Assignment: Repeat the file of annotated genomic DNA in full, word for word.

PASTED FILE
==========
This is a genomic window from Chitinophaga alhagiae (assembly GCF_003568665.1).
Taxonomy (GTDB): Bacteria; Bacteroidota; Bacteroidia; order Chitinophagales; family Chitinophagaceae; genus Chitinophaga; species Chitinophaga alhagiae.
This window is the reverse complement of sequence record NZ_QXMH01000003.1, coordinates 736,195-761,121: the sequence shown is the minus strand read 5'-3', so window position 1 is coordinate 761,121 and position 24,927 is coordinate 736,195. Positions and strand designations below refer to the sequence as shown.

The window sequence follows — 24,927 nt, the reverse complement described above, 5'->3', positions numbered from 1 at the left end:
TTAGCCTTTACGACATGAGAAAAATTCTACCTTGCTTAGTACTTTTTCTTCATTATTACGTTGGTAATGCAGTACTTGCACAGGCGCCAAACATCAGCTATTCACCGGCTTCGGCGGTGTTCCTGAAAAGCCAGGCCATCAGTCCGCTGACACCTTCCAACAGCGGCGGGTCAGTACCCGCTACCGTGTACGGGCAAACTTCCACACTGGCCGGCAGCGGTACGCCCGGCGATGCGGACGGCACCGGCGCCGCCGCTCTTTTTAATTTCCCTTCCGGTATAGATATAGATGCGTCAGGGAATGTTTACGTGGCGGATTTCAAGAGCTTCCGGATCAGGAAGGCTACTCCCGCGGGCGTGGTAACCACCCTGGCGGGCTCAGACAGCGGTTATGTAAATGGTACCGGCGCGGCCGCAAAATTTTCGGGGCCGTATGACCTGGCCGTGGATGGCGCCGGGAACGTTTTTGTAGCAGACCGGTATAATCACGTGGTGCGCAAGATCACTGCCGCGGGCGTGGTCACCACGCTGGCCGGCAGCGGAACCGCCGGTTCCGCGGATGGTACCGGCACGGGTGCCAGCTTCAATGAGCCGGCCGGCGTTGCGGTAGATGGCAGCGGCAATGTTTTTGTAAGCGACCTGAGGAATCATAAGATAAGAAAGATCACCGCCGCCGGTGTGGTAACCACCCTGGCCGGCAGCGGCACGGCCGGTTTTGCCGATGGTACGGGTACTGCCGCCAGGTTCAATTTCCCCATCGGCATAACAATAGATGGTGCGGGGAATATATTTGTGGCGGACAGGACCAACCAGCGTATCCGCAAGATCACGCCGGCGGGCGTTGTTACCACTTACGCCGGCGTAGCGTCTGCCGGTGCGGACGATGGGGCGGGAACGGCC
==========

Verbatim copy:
This is a genomic window from Chitinophaga alhagiae (assembly GCF_003568665.1).
Taxonomy (GTDB): Bacteria; Bacteroidota; Bacteroidia; order Chitinophagales; family Chitinophagaceae; genus Chitinophaga; species Chitinophaga alhagiae.
This window is the reverse complement of sequence record NZ_QXMH01000003.1, coordinates 736,195-761,121: the sequence shown is the minus strand read 5'-3', so window position 1 is coordinate 761,121 and position 24,927 is coordinate 736,195. Positions and strand designations below refer to the sequence as shown.

The window sequence follows — 24,927 nt, the reverse complement described above, 5'->3', positions numbered from 1 at the left end:
TTAGCCTTTACGACATGAGAAAAATTCTACCTTGCTTAGTACTTTTTCTTCATTATTACGTTGGTAATGCAGTACTTGCACAGGCGCCAAACATCAGCTATTCACCGGCTTCGGCGGTGTTCCTGAAAAGCCAGGCCATCAGTCCGCTGACACCTTCCAACAGCGGCGGGTCAGTACCCGCTACCGTGTACGGGCAAACTTCCACACTGGCCGGCAGCGGTACGCCCGGCGATGCGGACGGCACCGGCGCCGCCGCTCTTTTTAATTTCCCTTCCGGTATAGATATAGATGCGTCAGGGAATGTTTACGTGGCGGATTTCAAGAGCTTCCGGATCAGGAAGGCTACTCCCGCGGGCGTGGTAACCACCCTGGCGGGCTCAGACAGCGGTTATGTAAATGGTACCGGCGCGGCCGCAAAATTTTCGGGGCCGTATGACCTGGCCGTGGATGGCGCCGGGAACGTTTTTGTAGCAGACCGGTATAATCACGTGGTGCGCAAGATCACTGCCGCGGGCGTGGTCACCACGCTGGCCGGCAGCGGAACCGCCGGTTCCGCGGATGGTACCGGCACGGGTGCCAGCTTCAATGAGCCGGCCGGCGTTGCGGTAGATGGCAGCGGCAATGTTTTTGTAAGCGACCTGAGGAATCATAAGATAAGAAAGATCACCGCCGCCGGTGTGGTAACCACCCTGGCCGGCAGCGGCACGGCCGGTTTTGCCGATGGTACGGGTACTGCCGCCAGGTTCAATTTCCCCATCGGCATAACAATAGATGGTGCGGGGAATATATTTGTGGCGGACAGGACCAACCAGCGTATCCGCAAGATCACGCCGGCGGGCGTTGTTACCACTTACGCCGGCGTAGCGTCTGCCGGTGCGGACGATGGGGCGGGAACGGCC